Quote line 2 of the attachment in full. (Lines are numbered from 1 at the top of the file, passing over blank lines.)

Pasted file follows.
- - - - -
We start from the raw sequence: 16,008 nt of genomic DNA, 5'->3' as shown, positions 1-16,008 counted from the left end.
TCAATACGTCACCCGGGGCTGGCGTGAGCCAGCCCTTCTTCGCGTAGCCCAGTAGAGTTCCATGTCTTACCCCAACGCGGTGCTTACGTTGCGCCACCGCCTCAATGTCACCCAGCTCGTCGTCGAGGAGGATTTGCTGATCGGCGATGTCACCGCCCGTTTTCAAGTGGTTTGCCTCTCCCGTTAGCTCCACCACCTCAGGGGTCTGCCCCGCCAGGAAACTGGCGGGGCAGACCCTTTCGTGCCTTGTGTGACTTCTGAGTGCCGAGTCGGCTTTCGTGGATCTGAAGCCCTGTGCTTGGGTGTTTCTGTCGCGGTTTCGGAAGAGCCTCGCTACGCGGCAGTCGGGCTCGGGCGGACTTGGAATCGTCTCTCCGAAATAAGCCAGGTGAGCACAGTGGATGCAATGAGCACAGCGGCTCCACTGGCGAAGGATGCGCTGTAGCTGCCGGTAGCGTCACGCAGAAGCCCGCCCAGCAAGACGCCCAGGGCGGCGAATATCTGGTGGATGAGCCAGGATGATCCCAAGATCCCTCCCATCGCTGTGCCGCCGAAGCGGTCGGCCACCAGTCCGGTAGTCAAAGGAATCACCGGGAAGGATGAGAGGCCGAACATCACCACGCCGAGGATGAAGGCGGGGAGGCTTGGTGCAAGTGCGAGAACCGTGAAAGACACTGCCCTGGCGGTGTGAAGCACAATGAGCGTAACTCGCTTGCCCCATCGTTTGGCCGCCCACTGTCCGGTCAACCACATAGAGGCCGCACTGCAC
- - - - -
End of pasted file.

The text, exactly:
TCAATACGTCACCCGGGGCTGGCGTGAGCCAGCCCTTCTTCGCGTAGCCCAGTAGAGTTCCATGTCTTACCCCAACGCGGTGCTTACGTTGCGCCACCGCCTCAATGTCACCCAGCTCGTCGTCGAGGAGGATTTGCTGATCGGCGATGTCACCGCCCGTTTTCAAGTGGTTTGCCTCTCCCGTTAGCTCCACCACCTCAGGGGTCTGCCCCGCCAGGAAACTGGCGGGGCAGACCCTTTCGTGCCTTGTGTGACTTCTGAGTGCCGAGTCGGCTTTCGTGGATCTGAAGCCCTGTGCTTGGGTGTTTCTGTCGCGGTTTCGGAAGAGCCTCGCTACGCGGCAGTCGGGCTCGGGCGGACTTGGAATCGTCTCTCCGAAATAAGCCAGGTGAGCACAGTGGATGCAATGAGCACAGCGGCTCCACTGGCGAAGGATGCGCTGTAGCTGCCGGTAGCGTCACGCAGAAGCCCGCCCAGCAAGACGCCCAGGGCGGCGAATATCTGGTGGATGAGCCAGGATGATCCCAAGATCCCTCCCATCGCTGTGCCGCCGAAGCGGTCGGCCACCAGTCCGGTAGTCAAAGGAATCACCGGGAAGGATGAGAGGCCGAACATCACCACGCCGAGGATGAAGGCGGGGAGGCTTGGTGCAAGTGCGAGAACCGTGAAAGACACTGCCCTGGCGGTGTGAAGCACAATGAGCGTAACTCGCTTGCCCCATCGTTTGGCCGCCCACTGTCCGGTCAACCACATAGAGGCCGCACTGCAC